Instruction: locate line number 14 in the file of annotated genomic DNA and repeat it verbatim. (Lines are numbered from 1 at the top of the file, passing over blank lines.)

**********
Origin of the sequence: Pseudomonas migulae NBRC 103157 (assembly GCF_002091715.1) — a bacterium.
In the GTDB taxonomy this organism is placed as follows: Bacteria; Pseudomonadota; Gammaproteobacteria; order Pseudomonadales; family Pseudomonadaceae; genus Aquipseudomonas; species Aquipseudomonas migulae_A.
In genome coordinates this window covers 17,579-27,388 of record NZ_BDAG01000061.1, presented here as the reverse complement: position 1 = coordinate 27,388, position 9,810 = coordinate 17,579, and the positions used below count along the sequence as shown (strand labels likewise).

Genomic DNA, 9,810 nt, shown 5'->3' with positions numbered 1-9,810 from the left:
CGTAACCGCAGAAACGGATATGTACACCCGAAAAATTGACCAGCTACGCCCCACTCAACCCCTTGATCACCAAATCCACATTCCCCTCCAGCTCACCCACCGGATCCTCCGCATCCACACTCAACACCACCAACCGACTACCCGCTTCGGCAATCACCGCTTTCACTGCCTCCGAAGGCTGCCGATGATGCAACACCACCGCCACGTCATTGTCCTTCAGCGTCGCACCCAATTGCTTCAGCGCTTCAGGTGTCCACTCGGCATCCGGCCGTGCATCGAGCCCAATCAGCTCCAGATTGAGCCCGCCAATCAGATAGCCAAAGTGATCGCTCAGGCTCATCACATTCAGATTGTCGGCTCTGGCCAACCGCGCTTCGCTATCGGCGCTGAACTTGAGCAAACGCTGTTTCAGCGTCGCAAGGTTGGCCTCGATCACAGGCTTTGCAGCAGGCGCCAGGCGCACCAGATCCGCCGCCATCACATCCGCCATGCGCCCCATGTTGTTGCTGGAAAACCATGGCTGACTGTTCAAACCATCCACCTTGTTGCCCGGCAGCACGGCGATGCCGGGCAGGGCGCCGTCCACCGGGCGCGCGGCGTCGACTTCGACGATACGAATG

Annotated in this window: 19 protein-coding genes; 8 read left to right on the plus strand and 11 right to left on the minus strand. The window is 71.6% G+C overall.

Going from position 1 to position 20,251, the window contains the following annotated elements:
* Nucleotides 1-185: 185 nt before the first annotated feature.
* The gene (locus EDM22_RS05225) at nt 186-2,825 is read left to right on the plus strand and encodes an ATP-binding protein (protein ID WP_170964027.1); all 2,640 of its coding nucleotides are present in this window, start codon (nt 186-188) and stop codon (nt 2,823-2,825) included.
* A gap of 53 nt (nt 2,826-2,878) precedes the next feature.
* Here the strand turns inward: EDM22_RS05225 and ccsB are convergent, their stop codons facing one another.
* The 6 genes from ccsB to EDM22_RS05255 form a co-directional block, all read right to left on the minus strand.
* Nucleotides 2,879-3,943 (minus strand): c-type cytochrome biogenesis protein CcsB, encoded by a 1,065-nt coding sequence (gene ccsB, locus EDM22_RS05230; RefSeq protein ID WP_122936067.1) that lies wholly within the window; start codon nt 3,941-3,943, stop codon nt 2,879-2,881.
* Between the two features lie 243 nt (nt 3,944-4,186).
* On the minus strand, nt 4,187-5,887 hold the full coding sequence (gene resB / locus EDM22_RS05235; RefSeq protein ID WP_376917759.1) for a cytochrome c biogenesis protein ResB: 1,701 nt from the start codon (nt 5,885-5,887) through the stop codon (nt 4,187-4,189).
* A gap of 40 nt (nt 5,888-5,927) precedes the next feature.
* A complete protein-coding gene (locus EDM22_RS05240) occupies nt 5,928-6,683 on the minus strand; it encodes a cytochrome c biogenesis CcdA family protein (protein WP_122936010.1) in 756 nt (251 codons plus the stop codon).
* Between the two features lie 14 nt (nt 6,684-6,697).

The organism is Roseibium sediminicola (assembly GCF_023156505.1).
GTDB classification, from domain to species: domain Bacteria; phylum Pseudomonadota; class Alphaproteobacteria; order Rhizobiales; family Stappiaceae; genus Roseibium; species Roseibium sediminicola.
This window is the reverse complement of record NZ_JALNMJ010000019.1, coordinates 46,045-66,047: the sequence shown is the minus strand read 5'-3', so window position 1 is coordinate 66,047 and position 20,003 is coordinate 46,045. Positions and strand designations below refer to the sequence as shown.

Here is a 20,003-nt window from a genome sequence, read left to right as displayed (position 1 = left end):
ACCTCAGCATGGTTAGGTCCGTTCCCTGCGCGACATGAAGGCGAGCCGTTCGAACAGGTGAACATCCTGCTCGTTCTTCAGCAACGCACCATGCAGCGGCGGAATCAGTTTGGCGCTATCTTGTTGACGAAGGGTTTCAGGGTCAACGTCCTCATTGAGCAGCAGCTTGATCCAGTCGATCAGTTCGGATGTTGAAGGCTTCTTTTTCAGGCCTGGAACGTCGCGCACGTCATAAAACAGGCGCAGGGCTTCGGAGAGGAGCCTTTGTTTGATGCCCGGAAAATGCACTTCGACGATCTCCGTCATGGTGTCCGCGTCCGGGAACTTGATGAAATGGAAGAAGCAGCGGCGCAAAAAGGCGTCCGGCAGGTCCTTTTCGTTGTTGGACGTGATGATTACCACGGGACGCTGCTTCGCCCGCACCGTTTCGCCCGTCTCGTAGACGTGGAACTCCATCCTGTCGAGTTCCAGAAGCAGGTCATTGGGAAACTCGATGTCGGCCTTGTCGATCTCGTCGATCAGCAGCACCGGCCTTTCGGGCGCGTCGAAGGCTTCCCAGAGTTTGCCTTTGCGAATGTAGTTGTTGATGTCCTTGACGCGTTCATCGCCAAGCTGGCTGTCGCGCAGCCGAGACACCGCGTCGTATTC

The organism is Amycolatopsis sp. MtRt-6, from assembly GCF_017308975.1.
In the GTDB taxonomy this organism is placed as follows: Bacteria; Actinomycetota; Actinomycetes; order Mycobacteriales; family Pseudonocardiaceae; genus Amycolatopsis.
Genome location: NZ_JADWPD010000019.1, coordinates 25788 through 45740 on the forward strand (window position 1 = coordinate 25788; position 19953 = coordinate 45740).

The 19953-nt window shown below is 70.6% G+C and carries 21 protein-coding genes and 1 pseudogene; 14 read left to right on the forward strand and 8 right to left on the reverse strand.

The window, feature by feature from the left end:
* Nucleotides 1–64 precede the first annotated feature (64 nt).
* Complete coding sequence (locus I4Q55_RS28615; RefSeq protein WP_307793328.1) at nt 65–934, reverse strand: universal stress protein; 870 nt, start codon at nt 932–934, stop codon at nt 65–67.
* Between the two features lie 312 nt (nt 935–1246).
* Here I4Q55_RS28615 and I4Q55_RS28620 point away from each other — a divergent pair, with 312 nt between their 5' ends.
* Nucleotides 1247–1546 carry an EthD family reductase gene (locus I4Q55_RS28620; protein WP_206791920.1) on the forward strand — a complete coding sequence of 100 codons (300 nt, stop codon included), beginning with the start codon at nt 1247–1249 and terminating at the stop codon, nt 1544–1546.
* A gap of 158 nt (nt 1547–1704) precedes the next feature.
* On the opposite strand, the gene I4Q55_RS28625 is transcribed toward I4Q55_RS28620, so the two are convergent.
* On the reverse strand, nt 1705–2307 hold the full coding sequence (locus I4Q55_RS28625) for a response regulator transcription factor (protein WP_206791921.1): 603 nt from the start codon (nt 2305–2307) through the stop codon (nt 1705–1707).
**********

* Between the two features lie 243 nt (nt 3,944-4,186).